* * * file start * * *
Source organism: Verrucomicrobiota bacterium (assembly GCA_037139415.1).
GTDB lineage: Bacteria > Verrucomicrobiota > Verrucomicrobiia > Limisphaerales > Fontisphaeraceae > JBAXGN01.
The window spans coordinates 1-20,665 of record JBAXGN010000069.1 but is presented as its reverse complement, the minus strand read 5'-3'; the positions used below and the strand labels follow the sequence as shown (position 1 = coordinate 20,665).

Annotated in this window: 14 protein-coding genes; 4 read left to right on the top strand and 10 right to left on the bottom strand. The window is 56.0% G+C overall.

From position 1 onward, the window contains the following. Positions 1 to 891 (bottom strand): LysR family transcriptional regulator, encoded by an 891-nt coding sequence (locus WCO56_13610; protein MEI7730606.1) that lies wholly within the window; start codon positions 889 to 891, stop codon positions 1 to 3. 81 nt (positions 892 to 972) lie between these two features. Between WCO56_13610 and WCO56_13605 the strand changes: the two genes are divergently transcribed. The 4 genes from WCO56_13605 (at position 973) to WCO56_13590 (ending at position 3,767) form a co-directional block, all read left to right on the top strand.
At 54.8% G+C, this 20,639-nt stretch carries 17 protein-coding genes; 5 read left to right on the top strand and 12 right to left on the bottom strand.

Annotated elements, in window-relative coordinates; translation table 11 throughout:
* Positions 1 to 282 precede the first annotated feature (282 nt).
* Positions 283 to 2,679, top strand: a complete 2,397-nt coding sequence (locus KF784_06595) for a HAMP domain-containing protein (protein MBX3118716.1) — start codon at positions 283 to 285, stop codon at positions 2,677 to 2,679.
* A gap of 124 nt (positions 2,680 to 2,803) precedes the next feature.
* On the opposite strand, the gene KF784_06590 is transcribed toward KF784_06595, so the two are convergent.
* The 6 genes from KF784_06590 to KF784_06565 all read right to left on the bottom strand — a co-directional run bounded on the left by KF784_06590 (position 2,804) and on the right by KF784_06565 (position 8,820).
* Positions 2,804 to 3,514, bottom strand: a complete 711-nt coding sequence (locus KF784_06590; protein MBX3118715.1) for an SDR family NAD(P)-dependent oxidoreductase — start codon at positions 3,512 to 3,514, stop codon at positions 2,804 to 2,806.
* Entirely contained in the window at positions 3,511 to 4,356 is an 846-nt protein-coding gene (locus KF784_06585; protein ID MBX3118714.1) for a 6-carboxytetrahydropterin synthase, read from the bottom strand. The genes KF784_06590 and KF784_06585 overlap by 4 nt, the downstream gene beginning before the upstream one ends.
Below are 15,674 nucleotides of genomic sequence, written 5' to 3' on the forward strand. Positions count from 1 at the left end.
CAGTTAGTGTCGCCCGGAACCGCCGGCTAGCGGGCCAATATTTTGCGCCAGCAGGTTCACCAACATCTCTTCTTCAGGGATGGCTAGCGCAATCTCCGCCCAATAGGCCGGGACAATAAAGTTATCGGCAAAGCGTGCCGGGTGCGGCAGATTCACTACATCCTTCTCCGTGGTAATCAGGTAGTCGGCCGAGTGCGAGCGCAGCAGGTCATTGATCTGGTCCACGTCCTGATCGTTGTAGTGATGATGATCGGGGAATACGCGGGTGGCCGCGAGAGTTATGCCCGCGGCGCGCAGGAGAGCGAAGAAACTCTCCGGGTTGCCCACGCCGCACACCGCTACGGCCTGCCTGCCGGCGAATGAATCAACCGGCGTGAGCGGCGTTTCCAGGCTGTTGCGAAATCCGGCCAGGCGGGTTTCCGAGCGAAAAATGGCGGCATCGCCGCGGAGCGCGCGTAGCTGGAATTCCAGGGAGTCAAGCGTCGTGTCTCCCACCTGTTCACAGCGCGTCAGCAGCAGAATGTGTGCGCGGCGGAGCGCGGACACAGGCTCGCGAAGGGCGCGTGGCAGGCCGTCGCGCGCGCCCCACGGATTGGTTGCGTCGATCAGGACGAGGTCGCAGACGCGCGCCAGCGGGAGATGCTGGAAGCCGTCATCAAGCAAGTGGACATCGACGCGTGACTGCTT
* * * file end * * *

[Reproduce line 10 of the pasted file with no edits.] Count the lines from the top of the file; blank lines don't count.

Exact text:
* A gap of 124 nt (positions 2,680 to 2,803) precedes the next feature.